R. K. Elliott once commended R. S. Peters' work in philosophy of education for being an authentic expression of the self. Many philosophers, probably including Peters, might see this more as a weakness. In an attempt to resolve this difference various kinds of continuity between philosopher and philosophy are explored. These point to an ideal of a two-way, and ultimately ‘organic’, relationship whereby the philosophy expresses the self and the self is formed by the philosophy. Ways of teaching to favour (...) the development of such authenticity in novice philosophers are discussed. (shrink)
Many educators persist in opposing art to intellect. This is incompatible with modern understandings of the interdependence of cognition and feeling. It also causes neglect of the value of art as one medium for presenting and exploring ideas. Historical examples add weight to the point by showing the richness of thought that has often informed visual art. The educational waste and cultural damage consequent on neglecting this aspect of art is indicated and remedial approaches are suggested.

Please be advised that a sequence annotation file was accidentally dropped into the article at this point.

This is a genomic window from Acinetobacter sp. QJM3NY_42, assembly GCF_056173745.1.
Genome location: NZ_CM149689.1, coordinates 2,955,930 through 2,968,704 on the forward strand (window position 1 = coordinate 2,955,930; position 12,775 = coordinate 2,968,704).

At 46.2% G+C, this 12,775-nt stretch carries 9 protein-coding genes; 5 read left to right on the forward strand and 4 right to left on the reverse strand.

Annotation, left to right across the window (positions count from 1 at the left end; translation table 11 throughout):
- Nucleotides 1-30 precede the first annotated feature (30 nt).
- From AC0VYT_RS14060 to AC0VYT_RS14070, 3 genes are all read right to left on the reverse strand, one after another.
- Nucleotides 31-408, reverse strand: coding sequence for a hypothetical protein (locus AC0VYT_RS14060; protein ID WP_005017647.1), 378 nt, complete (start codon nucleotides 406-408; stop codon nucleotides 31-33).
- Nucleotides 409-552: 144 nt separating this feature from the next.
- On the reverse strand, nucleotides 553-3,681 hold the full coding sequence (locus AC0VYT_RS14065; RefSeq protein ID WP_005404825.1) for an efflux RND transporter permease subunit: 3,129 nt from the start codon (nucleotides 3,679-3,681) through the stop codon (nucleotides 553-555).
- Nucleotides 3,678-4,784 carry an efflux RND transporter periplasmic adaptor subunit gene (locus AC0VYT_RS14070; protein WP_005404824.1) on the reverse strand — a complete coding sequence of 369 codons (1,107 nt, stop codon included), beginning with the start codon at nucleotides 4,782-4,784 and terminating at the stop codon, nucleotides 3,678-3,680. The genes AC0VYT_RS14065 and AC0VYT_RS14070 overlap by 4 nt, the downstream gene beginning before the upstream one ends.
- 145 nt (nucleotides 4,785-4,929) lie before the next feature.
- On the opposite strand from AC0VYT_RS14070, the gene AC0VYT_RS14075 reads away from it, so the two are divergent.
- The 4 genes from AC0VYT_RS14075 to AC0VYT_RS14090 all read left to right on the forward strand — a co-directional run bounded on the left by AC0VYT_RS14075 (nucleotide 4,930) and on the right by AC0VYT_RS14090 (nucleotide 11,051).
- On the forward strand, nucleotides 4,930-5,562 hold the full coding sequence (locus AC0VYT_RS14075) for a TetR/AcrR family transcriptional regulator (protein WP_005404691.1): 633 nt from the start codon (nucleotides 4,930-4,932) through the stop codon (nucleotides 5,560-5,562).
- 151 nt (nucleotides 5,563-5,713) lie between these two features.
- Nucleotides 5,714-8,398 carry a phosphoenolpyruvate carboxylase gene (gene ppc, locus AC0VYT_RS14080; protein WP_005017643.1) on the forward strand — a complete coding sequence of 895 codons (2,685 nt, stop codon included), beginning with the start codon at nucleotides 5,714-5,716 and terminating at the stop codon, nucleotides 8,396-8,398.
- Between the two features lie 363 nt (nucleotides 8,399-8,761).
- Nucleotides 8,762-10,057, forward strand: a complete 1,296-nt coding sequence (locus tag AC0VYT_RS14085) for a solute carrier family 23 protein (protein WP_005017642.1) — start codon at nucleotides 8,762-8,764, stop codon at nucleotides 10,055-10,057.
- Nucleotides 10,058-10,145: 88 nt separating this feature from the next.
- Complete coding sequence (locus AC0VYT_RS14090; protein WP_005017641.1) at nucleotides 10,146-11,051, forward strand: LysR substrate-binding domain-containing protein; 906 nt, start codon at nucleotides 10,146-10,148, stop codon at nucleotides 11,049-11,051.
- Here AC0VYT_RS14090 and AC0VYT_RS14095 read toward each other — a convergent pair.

Richard Peters has been praised for the authenticity of his philosophy, and inquiry into aspects of the development of his philosophy reveals a profound authenticity. Yet authenticity is something he seems not to favour. The apparent paradox is resolved by observing historical changes in the understanding of authenticity as an important value. Possibilities are noted for further explorations as to how to understand and value it as an educational ideal.